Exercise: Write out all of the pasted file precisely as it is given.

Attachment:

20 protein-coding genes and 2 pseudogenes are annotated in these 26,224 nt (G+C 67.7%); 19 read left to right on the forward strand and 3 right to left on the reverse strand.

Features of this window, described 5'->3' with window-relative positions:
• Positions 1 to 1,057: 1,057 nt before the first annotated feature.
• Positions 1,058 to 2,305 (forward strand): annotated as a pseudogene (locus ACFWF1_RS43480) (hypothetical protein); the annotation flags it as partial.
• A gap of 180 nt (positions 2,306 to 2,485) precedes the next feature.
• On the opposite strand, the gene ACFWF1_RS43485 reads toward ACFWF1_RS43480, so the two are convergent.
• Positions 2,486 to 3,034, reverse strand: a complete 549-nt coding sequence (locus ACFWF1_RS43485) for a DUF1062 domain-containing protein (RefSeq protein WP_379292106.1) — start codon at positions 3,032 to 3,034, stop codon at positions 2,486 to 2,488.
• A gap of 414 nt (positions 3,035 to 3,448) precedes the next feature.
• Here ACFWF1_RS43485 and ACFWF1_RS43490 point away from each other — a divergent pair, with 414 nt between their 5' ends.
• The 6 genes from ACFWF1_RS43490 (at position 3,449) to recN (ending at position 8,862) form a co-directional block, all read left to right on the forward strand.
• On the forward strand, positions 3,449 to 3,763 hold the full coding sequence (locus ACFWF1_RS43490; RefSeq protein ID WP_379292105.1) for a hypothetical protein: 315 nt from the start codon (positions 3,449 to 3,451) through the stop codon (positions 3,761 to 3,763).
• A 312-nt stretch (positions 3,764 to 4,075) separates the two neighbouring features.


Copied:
20 protein-coding genes and 2 pseudogenes are annotated in these 26,224 nt (G+C 67.7%); 19 read left to right on the forward strand and 3 right to left on the reverse strand.

Features of this window, described 5'->3' with window-relative positions:
• Positions 1 to 1,057: 1,057 nt before the first annotated feature.
• Positions 1,058 to 2,305 (forward strand): annotated as a pseudogene (locus ACFWF1_RS43480) (hypothetical protein); the annotation flags it as partial.
• A gap of 180 nt (positions 2,306 to 2,485) precedes the next feature.
• On the opposite strand, the gene ACFWF1_RS43485 reads toward ACFWF1_RS43480, so the two are convergent.
• Positions 2,486 to 3,034, reverse strand: a complete 549-nt coding sequence (locus ACFWF1_RS43485) for a DUF1062 domain-containing protein (RefSeq protein WP_379292106.1) — start codon at positions 3,032 to 3,034, stop codon at positions 2,486 to 2,488.
• A gap of 414 nt (positions 3,035 to 3,448) precedes the next feature.
• Here ACFWF1_RS43485 and ACFWF1_RS43490 point away from each other — a divergent pair, with 414 nt between their 5' ends.
• The 6 genes from ACFWF1_RS43490 (at position 3,449) to recN (ending at position 8,862) form a co-directional block, all read left to right on the forward strand.
• On the forward strand, positions 3,449 to 3,763 hold the full coding sequence (locus ACFWF1_RS43490; RefSeq protein ID WP_379292105.1) for a hypothetical protein: 315 nt from the start codon (positions 3,449 to 3,451) through the stop codon (positions 3,761 to 3,763).
• A 312-nt stretch (positions 3,764 to 4,075) separates the two neighbouring features.